The aftermath of the global health crisis may drive Vietnam to a lower-than-expected economic growth landscape, challenging the government’s efforts to revive the economy and restore production.
|Different from many other markets, Vietnam’s economy is still expected to grow substantially. Photo: Le Toan|
The Central Institute for Economic Management (CIEM), the government’s leading think-tank under the Ministry of Planning and Investment (MPI), has released two fresh scenarios on Vietnam’s economic growth for this year, based on analysis of the poor global economic performance being hit seriously by the pandemic and the health of the domestic economy which grew by only 1.81 per cent – the lowest six-month growth rate over the past 12 years.
Specifically, the Vietnamese economy may climb 2.1 per cent under the first scenario, and 2.6 per cent under the second scenario. These rates are lower than the government’s expected 3-4 per cent this year, and also much lower than the National Assembly’s previous target of 6.8 per cent.
Prime Minister Nguyen Xuan Phuc has requested all ministries, governmental agencies, and localities to make all possible efforts to reach 3-4 per cent growth, with an aim to ensure macro-economic stability and generation of employment.
According to the General Statistics Office’s latest quarterly labour force survey released over a week ago, 30.8 million people aged 15 and over were adversely affected by COVID-19 by the end of June, including those who lost their jobs, had their working hours cut or income reduced.
The International Monetary Fund has announced its latest forecasts on global economic outlook, stating that heavy aftermath caused by COVID-19 is expected to drive many major economies to below-zero growth in 2020 and 2021, such as the global economy (-1.9 and -0.4 per cent), the US (-1.9 and 0.3 per cent), Japan (-0.6 and -0.6 per cent), the UK (-3.7 and 2.3 per cent), the Eurozone (-2.7 and 1.3 per cent), China (-0.2 and -1), India (-6.4 and -1.4 per cent), and the ASEAN-5 (-1.4 and -1.6 per cent).
“All these economies’ below-zero growth will negatively affect Vietnam’s economic growth this year because Vietnam attracted a great deal investment from these markets. They are also Vietnam’s big export markets,” said CIEM head Tran Thi Hong Minh.
Figures from the Ministry of Planning and Investment showed that as of June 20, Vietnam attracted $9.35 billion in registered capital from the US, $60 billion from Japan, $3.7 billion from the UK, over $24 billion from the Eurozone, $21 billion from China, $887.2 million from India, and $90.74 billion from the ASEAN.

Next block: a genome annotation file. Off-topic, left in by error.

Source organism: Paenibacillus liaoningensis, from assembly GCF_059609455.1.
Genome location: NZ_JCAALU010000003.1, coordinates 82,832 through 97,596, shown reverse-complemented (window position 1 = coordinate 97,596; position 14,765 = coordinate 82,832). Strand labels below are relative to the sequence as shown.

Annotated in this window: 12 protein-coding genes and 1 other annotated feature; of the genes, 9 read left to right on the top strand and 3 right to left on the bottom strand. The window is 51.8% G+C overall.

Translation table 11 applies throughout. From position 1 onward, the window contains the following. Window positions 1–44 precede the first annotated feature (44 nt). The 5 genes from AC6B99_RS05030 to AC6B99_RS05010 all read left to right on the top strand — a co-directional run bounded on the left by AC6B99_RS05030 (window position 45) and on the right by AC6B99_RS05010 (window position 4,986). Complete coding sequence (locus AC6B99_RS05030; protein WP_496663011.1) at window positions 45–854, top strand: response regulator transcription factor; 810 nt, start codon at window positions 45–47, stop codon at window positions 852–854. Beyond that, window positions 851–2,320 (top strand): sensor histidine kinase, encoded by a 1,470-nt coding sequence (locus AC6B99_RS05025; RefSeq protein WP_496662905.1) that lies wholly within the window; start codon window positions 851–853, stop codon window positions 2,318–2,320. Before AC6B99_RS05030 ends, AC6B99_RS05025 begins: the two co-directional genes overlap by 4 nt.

In total, these markets hold 55.48 per cent of Vietnam’s total attracted registered foreign direct investment (FDI) of $377.9 billion.
In Vietnam, FDI created over 20 per cent of economic growth by late last year.
Global analyst FocusEconomics has released its latest forecast for Vietnam’s economic outlook, stating, “Looking ahead, activity should stay muted in the near term, as Vietnam’s highly open economy suffers from weak external demand. Moreover, social distancing measures will affect domestic activity.”
FocusEconomics panelists project that the economy will expand 2.6 per cent in 2020, which is down 0.3 percentage points from last month’s forecast, and 7.7 per cent in 2021.
Growth is seen slowing to a decades-low this year as the tourism, retail trade, and manufacturing sectors all reel from the impact of the coronavirus. Risks to the outlook centre on the length of the coronavirus pandemic and external demand for exports, FocusEconomics said in a statement sent to VIR.
The government is now seeking permission from the Party’s Secretariat to found a first-ever national committee on fighting economic slowdown. The committee, whose head will be the prime minister and other members will be representatives of agencies in the political system, will be in charge of studying and proposing sturdy policies in favour of enterprises and individuals, so that they can escape difficulties as soon as possible and the economy can recover soon. Other groups will also be established to specialise in supporting enterprises at this time.
In the first six months of 2020, Vietnam’s index for industrial production rose at a very low level of 2.7 per cent on-year. In this, the index for the manufacturing and processing industry, which creates 80 per cent of industrial growth, grew 4.96 per cent on-year, which is the lowest six-month increase in 2011-2020.
However, domestic industrial production has been moving onward since May, after months of despair due to the pandemic leaving businesses in the lurch.
After two months of lifting social distancing measures, the number of newly-established enterprises in June was 13,700, registered at VND139.1 trillion ($6 billion), up 28 per cent on-month in the number of enterprises and 23.4 per cent in capital.
Besides this, an MPI survey on business trends of manufacturing and processing in the second quarter showed that enterprises are expecting their performance in the third quarter to be better.
Specifically, 49 per cent of surveyed enterprises expect their performance will be better in the third quarter. Some 19.4 per cent forecast more difficult performance in the third quarter, while 31.5 per cent said their performance will be stable. VIR
Vietnam could expect the strong growth of recent years to return next year, and will likely see its position as an offshoring location reinforced once the global economy begins to recover, as assessed by the Mckinsey & Company.
Vietnam has to be very cautious when choosing and implementing a plan to reactivate the economy.